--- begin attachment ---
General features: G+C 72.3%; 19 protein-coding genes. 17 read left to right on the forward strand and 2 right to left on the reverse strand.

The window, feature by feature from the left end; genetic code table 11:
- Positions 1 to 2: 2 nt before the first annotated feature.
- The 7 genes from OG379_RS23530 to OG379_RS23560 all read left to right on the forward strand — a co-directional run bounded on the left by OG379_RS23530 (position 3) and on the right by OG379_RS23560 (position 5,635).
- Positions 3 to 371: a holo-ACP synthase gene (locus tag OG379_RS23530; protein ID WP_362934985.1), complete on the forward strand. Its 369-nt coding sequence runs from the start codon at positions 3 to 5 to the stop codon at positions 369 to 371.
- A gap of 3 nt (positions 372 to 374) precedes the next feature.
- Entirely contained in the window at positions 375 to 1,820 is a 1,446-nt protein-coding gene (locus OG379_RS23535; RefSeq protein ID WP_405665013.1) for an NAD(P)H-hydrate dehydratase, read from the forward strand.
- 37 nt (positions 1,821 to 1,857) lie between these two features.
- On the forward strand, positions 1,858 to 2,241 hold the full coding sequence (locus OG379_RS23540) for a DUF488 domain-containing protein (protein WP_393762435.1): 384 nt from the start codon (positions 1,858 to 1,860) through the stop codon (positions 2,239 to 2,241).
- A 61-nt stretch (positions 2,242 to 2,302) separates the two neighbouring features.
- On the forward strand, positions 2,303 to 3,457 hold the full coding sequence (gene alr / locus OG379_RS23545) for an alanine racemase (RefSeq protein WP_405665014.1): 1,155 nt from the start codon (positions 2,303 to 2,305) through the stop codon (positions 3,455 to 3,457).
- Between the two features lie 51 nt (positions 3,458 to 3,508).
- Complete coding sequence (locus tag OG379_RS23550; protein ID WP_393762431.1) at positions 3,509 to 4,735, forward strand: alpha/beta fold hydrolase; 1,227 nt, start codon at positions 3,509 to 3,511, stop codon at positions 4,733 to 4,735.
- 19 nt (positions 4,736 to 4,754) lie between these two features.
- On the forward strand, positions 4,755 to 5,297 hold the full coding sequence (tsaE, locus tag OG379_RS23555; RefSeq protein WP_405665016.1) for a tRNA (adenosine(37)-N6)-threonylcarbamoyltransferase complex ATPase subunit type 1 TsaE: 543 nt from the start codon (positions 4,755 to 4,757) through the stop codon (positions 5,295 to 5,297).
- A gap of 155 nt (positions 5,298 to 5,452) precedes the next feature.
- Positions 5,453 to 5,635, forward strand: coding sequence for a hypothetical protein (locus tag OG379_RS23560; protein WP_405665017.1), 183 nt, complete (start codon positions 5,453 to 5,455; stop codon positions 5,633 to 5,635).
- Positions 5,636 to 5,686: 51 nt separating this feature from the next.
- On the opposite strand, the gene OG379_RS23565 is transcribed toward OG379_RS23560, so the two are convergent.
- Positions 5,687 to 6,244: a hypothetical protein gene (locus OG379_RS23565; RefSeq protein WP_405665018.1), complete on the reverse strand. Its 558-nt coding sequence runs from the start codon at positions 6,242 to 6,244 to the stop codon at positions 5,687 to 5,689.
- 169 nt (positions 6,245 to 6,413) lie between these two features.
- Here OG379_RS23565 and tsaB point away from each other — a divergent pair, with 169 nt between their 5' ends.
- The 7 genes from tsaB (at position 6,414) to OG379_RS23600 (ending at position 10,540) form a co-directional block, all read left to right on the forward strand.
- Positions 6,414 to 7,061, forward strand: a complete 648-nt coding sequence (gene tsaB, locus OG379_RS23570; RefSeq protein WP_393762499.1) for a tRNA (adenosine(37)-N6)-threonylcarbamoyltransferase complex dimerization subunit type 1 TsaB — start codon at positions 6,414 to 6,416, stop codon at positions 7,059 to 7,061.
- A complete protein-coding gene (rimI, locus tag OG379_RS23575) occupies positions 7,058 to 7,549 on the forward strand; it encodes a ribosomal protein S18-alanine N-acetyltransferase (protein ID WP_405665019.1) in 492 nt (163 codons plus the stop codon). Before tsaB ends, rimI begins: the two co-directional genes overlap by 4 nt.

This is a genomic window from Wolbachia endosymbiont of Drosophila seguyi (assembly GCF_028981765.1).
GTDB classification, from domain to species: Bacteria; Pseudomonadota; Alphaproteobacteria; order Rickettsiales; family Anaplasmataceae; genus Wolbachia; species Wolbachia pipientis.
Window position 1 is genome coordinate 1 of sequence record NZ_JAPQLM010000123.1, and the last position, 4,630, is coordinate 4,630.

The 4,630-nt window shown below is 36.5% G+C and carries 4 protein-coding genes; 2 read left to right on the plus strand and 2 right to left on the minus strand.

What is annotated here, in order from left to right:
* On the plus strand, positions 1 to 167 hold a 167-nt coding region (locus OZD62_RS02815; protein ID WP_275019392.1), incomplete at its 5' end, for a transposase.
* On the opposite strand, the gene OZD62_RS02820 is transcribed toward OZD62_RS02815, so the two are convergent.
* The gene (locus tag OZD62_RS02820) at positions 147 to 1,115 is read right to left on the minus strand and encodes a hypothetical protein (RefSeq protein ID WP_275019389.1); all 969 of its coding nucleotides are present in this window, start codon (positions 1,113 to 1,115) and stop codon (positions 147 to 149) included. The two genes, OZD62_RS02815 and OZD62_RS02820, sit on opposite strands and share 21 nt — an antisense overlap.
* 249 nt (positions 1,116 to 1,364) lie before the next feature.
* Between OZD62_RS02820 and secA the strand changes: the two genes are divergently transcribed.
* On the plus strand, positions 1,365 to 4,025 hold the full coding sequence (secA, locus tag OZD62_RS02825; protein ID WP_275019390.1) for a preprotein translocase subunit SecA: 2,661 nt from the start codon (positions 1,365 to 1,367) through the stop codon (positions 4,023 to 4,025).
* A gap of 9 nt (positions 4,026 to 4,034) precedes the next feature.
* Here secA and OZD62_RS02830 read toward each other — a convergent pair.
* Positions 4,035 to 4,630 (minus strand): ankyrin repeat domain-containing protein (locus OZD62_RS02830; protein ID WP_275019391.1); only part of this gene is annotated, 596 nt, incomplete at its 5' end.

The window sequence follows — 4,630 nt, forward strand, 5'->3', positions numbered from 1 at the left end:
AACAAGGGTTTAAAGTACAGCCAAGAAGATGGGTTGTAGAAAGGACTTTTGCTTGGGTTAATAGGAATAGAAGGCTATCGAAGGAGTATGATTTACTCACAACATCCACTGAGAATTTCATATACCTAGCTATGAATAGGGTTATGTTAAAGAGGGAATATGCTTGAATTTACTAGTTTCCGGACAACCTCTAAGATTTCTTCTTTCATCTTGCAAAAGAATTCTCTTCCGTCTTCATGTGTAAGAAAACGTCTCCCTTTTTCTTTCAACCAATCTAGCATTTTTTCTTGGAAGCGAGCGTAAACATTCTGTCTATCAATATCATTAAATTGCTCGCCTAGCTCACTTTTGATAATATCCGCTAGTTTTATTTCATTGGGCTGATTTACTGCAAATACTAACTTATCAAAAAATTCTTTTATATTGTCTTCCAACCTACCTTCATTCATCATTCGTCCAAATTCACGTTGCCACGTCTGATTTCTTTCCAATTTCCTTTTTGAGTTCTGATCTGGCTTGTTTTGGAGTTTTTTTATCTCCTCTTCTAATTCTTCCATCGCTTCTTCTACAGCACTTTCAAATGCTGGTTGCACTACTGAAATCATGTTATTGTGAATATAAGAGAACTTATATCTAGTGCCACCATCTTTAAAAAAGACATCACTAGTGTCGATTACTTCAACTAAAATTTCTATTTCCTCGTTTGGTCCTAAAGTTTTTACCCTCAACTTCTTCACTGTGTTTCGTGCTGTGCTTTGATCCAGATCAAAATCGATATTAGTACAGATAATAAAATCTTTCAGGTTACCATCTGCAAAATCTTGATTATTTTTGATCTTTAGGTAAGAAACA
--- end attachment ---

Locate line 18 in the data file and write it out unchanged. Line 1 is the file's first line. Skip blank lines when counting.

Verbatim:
- Positions 5,636 to 5,686: 51 nt separating this feature from the next.